Tune in to radio baa baa A community station is bringing West Country farmers together, reports Alex Klaushofer
(The Daily Telegraph, Via Thomson Dialog NewsEdge) Geoff Pagotto is trying to conduct a radio interview. But it isn't easy: everyone is ankle-deep in mud and the sheep are bleating and trying to escape as he puts his questions to Harold and Hazel Braddick, two of the country's top sheep breeders. Prize ram Sam, a hefty Bluefaced Leicester, tramples on Hazel's feet and she squeals in pain.
This kind of on-location action is par for the course for Pagotto, a correspondent for Farm Radio, an internet-based radio station serving the farming communities of Dorset and Somerset. Every month, a team of professional and volunteer broadcasters produces a monthly magazine programme of farming news, upbeat stories and local lore from a tiny attic studio in Wincanton. The station has gone from strength to strength since it was set up three years ago by the rural media charity Trilith, attracting more than a million hits to its website and even a television crew from Japan.
The idea was born when the centuries-old livestock market at Sturminster Newton closed, leaving scattered farming families without anywhere to trade news and ideas. "Farmers used to tell us that they didn't see each other any more and asked us to do something about it,'' says the charity's co-director Trevor Bailey. "We suddenly thought of Farm Radio. It was a leap in the dark.''
On a sunny day in the first cold snap of the season, I am shadowing Farm Radio correspondents. This morning's story keenly illustrates the perils that can befall today's small farmers. Having farmed since his teens, Harold Braddick had already escaped disaster in the early 1990s when Somerset County Council sold his tenant farm in the village of Barrington. Refusing to be discouraged, he and Hazel bought 40 acres up the road, a mobile home to live in, and started again. All went well on Bradwell Farm until last year, when the council announced that the temporary planning permission for their mobile home had expired, giving the couple - now in their 70s - notice of eviction.
A vigorous campaign eventually led to a reversal of the decision, allowing the Braddicks to stay. Back for an update, Geoff hears of their relief and their plans for the future. We stand in the lambing shed, a hotchpotch construction of corrugated wood and green canvas adorned with rosettes. "See our bedroom window?'' Harold points to the mobile home a few yards away. "It looks directly over. You can see what the sheep are doing in the middle of the night.'' Being close at hand is key to success, he explains. "Sheep are difficult to look after. Take triplets. If you're not there when they're born, you're not going to have them.''
Finally, the interview is wrapped up and we are off to meet Caroline Woolley, one of Farm Radio's volunteer correspondents, for the afternoon assignment. An energetic woman in her 50s, Woolley has spent her life in farming, from dairy maid to trainer for the local agricultural college and wool board. This background gives her the know-how to assess the challenges facing farming newcomer Brendan Flood.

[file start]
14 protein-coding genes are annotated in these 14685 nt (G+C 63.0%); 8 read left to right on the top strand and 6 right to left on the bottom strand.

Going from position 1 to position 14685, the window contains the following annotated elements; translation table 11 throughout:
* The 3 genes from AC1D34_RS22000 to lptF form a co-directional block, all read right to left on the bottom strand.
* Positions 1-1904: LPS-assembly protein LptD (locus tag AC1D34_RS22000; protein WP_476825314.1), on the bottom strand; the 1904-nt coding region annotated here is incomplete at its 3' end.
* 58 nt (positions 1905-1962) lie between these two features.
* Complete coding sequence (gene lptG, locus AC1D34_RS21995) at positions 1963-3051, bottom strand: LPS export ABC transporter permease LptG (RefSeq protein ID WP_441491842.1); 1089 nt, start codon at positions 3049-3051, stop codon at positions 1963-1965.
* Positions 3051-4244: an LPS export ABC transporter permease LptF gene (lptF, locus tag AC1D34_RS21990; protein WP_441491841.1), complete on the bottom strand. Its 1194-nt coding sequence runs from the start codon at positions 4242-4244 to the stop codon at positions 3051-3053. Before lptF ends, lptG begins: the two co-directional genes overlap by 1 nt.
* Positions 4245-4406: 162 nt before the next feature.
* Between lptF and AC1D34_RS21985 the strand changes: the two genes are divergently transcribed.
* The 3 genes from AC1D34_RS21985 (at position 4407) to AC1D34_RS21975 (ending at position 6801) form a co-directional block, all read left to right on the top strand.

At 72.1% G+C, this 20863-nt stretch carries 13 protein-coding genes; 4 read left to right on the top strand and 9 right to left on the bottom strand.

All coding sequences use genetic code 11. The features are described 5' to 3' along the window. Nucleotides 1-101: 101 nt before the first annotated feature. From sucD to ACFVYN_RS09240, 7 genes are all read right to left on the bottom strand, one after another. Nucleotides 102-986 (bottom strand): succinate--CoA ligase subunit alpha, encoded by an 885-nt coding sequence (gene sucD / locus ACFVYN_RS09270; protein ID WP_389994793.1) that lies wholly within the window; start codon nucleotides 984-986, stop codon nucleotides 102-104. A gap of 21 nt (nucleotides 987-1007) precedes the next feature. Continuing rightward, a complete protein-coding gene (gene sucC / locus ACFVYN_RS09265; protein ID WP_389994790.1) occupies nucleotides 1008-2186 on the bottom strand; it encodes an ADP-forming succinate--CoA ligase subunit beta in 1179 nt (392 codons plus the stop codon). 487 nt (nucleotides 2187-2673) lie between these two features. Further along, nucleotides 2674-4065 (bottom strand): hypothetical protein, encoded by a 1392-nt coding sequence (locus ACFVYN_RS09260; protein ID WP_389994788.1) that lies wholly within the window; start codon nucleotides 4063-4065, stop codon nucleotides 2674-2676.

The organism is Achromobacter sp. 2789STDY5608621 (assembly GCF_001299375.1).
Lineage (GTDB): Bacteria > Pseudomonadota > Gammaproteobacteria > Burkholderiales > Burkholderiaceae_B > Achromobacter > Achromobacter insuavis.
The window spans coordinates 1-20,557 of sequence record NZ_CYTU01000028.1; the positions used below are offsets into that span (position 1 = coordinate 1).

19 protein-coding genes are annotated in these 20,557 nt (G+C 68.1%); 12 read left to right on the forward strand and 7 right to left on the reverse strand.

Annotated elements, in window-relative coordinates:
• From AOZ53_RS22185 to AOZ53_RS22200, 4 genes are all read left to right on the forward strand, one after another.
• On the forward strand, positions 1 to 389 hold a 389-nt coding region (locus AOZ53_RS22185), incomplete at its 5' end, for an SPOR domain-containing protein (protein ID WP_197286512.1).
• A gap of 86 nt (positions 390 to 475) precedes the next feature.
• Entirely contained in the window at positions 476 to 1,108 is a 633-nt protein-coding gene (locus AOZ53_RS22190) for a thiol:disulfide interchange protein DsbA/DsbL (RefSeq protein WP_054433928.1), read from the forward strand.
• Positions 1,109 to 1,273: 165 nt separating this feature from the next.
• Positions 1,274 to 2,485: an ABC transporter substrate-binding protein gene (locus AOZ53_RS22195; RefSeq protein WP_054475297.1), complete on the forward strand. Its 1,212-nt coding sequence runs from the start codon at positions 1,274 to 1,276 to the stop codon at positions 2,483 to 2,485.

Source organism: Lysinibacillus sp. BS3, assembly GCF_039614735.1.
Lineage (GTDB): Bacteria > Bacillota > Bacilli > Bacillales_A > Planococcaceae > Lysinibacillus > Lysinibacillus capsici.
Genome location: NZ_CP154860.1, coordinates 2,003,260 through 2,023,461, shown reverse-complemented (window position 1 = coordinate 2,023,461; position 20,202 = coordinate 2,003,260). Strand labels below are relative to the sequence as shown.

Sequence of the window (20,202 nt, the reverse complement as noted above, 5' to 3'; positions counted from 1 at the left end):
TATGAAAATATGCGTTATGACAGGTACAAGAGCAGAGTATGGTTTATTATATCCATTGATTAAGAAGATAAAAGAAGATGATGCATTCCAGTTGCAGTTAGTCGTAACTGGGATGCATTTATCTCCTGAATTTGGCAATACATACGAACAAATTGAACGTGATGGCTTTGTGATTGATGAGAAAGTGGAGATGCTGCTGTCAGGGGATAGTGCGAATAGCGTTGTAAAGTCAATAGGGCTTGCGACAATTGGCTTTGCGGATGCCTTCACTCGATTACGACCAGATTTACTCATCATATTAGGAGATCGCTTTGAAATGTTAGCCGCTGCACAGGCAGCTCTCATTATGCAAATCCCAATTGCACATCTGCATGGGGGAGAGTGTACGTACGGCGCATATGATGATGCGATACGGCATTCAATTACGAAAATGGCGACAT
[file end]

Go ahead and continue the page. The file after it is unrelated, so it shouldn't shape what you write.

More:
An engineer in his 40s, Flood has ploughed his life savings into a boggy, 180-acre plot in the village of Compton Bishop where he plans to raise his newly-acquired sheep and cows. It's a bold venture, setting out in a declining sector without previous experience. "Brendan is an example of a new breed of farmer,'' Woolley tells me. "He's learning through action. What he hasn't yet got is intuition. A dyed-in-the-wool farmer anticipates things before they happen.''
Nor does he have any farm buildings. His land was part of an older, bigger farm spread out in the shadow of the Mendips, an unaffordable empire complete with farmhouse and outbuildings, which was snapped up by a developer. We are visiting two days after he was granted planning permission to put up new buildings on his more modest plot and work is just beginning. There are piles of gravel, water-filled trenches and excavators everywhere. The place looks more like a building site than a farm.
Woolley heads across a muddy field to interview Flood by his herd of Angus cattle. Her questions are astute yet tactful, as she points out that - with spring lambing and calving in sight - there is no accommodation for the mothers-to-be. Brendan, his brow furrowed, reveals plans and options that are clearly the product of detailed research. The cows gather round curiously, sniffing Caroline's microphone. The proceedings are frequently interrupted by barking, lowing and shouting as Leo, the farm dog-in-training, bullies a stray cow back into line.
As we squelch back across the fields, Brendan confesses to the "obsessive'' passions that drive him: a childhood love of agriculture, a desire to leave something tangible to his children and a belief in locally produced food. ''It's almost impossible for young people to get into farming,'' he says. "In 50 years' time, we won't have farming in this country in the same way as before.'' He gets back in his digger, his face set in determination.
It's the kind of morale-boosting story that goes down well with the listeners, Trevor explains. "In the early stages there was a lot of agonising as people watched their way of life vanish,'' he says. "Now it's about people sharing their experiences and seeing where farming can go.''
Copyright 2007 The Daily Telegraph. Source: Financial Times Information Limited - Europe Intelligence Wire.
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